It might make sense to use some substitution in the rowkey. There are at least two approaches: hashed and numeric. In the Hostname In The Rowkey Lead Position example, it might look like this:

Composite Rowkey With Hashes:

  • [MD5 hash of hostname] = 16 bytes
  • [MD5 hash of event-type] = 16 bytes
  • [timestamp] = 8 bytes

Composite Rowkey With Numeric Substitution:

For this approach another lookup table would be needed in addition to LOG_DATA, called LOG_TYPES. The rowkey of LOG_TYPES would be:

  • [type] (e.g., byte indicating hostname vs. event-type)
  • [bytes] variable length bytes for raw hostname or event-type.

A column for this rowkey could be a long with an assigned number, which could be obtained by using an HBase counter.

So the resulting composite rowkey would be:

  • [substituted long for hostname] = 8 bytes
  • [substituted long for event type] = 8 bytes
  • [timestamp] = 8 bytes

In either the Hash or Numeric substitution approach, the raw values for hostname and event-type can be stored as columns.

6.11.2. Case Study – Log Data and Timeseries Data on Steroids

This effectively is the OpenTSDB approach. What OpenTSDB does is re-write data and pack rows into columns for certain time-periods. For a detailed explanation, see:, and Lessons Learned from OpenTSDB from HBaseCon2012.

But this is how the general concept works: data is ingested, for example, in this manner…


… with separate rowkeys for each detailed event, but is re-written like this…


… and each of the above events are converted into columns stored with a time-offset relative to the beginning timerange (e.g., every 5 minutes). This is obviously a very advanced processing technique, but HBase makes this possible.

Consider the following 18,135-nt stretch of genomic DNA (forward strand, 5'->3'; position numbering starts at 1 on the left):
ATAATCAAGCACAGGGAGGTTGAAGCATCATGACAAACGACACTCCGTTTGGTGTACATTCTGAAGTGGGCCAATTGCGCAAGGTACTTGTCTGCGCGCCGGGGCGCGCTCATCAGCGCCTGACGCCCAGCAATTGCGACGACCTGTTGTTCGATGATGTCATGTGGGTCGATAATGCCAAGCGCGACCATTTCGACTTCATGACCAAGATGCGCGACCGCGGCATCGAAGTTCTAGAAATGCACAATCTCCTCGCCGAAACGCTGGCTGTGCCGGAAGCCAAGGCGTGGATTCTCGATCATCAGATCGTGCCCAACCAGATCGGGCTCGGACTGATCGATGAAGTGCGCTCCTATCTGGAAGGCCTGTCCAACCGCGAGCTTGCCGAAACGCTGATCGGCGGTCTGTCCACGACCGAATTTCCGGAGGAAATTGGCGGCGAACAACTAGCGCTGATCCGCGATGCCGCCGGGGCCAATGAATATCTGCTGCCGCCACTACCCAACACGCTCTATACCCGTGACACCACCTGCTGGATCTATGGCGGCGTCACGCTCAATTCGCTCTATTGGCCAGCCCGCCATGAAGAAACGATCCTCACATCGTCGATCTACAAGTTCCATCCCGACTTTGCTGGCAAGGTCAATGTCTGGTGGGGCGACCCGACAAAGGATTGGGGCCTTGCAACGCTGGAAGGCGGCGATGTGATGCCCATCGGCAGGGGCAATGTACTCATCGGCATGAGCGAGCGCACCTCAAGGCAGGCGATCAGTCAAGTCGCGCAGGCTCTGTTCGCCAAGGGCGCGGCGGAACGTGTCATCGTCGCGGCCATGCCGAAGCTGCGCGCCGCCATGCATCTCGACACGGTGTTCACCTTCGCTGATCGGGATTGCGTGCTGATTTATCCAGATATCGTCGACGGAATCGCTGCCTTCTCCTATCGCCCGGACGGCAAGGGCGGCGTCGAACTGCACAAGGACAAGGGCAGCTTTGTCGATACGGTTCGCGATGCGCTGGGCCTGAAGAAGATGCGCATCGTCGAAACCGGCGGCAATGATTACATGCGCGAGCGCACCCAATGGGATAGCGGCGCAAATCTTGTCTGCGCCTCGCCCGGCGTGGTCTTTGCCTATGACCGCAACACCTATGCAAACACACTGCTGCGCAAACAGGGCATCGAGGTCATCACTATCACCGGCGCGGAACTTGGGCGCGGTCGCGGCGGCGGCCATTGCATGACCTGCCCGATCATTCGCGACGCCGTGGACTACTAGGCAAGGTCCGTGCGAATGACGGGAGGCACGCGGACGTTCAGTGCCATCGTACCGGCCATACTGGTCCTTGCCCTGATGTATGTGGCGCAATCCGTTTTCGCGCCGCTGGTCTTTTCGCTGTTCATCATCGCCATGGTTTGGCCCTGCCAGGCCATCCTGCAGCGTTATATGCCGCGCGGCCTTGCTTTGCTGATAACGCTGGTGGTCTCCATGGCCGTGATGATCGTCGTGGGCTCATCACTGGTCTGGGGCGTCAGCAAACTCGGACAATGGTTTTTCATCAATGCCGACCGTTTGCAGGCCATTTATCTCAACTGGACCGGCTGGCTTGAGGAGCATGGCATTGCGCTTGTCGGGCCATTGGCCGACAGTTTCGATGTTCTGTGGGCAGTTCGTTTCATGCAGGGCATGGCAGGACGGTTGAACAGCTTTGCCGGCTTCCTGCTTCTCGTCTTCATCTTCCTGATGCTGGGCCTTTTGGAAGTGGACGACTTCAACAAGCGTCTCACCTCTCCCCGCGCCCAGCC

6.11.3. Case Study – Customer/Order

Assume that HBase is used to store customer and order information. There are two core record-types being ingested: a Customer record type, and Order record type.

The Customer record type would include all the things that you’d typically expect:

  • Customer number
  • Customer name
  • Address (e.g., city, state, zip)
  • Phone numbers, etc.

The Order record type would include things like:

Assuming that the combination of customer number and sales order uniquely identify an order, these two attributes will compose the rowkey, and specifically a composite key such as:

[customer number][order number]

… for a ORDER table. However, there are more design decisions to make: are the raw values the best choices for rowkeys?

The same design questions in the Log Data use-case confront us here. What is the keyspace of the customer number, and what is the format (e.g., numeric? alphanumeric?) As it is advantageous to use fixed-length keys in HBase, as well as keys that can support a reasonable spread in the keyspace, similar options appear:

Composite Rowkey With Hashes:

  • [MD5 of customer number] = 16 bytes
  • [MD5 of order number] = 16 bytes

Composite Numeric/Hash Combo Rowkey:

  • [substituted long for customer number] = 8 bytes
  • [MD5 of order number] = 16 bytes Single Table? Multiple Tables?

A traditional design approach would have separate tables for CUSTOMER and SALES. Another option is to pack multiple record types into a single table (e.g., CUSTOMER++).

Customer Record Type Rowkey:

  • [customer-id]
  • [type] = type indicating ‘1’ for customer record type